Some of the proteins embedded in the phospholipid bilayer are receptors that receive a signal molecule. This molecule contains a message that is transmitted to another molecule, usually with instructions to perform some action. Some of the signal molecules pass through the membrane in ways described above, but many rely on membrane receptors to conduct the instructions to secondary messengers within the cell, a process of signal transduction (changing the molecular form of the signal). The secondary messengers then pass the transduced signal to the activator cells, which carry out the function.
The calcium ion (Ca 2+) is the principal second messenger in plant cells and is stored in the vacuole. It moves out through special calcium channels in the tonoplast when a signal is received on the membrane and in the cytosol binds to calmodulin. (Some plants store Ca 2+ in the lumen of the endoplasmic reticulum.) The Ca 2+‐calmodulin then activates enzymes in the membranes.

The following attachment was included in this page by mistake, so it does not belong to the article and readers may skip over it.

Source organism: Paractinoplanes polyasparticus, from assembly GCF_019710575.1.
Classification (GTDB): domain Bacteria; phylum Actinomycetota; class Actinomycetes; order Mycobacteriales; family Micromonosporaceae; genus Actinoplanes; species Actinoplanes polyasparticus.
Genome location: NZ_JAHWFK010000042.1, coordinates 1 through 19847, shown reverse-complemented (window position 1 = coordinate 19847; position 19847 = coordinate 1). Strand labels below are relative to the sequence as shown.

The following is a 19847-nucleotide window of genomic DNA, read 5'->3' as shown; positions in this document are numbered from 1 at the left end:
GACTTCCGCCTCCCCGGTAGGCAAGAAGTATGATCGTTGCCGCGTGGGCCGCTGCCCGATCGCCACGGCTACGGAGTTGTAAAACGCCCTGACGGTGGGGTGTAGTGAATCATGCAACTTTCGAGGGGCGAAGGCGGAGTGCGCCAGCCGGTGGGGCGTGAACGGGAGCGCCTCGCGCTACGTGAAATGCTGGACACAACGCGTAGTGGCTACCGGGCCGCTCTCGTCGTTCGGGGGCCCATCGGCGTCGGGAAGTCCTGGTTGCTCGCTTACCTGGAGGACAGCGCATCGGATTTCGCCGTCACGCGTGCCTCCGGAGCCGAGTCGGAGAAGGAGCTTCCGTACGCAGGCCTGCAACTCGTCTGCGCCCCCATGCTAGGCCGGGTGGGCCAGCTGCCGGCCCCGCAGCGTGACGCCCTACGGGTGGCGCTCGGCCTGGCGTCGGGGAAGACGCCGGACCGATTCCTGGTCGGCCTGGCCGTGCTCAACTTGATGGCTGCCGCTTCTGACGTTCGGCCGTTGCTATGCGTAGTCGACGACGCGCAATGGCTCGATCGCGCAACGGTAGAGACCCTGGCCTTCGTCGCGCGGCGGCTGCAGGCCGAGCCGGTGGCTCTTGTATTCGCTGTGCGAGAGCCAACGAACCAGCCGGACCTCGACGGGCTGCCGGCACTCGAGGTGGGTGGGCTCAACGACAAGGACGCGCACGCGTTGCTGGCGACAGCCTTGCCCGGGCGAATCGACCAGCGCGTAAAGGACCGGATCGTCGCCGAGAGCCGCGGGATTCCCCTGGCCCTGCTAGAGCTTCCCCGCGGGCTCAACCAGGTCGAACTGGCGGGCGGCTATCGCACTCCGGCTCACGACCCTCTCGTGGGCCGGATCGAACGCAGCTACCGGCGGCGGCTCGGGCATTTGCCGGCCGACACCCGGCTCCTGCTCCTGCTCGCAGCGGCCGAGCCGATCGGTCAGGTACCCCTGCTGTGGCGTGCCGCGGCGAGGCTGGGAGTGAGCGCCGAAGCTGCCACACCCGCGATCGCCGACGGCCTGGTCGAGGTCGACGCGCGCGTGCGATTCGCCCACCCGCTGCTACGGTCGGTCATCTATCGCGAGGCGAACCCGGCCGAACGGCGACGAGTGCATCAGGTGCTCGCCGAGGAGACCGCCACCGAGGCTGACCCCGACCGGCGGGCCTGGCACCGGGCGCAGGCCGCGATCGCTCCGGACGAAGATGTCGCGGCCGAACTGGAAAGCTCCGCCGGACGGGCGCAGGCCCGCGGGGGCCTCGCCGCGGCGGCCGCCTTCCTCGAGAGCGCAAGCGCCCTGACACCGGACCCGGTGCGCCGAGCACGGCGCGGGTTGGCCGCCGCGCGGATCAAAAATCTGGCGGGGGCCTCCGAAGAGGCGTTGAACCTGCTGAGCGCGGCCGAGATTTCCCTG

Auxins (the plant growth substances similar to the hormones of animals) have several receptors on the membranes, each of which activates a different set of reactions. Receptors receive signals from other organisms also. These signals trigger interactions between plants as hosts or as prey to fungi, bacteria, protists, or to other species of plants. A group of receptors named lectins are scattered throughout the membrane system. They are proteins and glycoproteins that recognize, among other things, the specific bacteria that form root nodules with legumes in the nitrogen‐fixing symbiosis. Other lectins are involved in recognition of the pollen that falls on the stigmas of flowers. Pollen tubes are initiated only if pollen and stigma are of compatible species.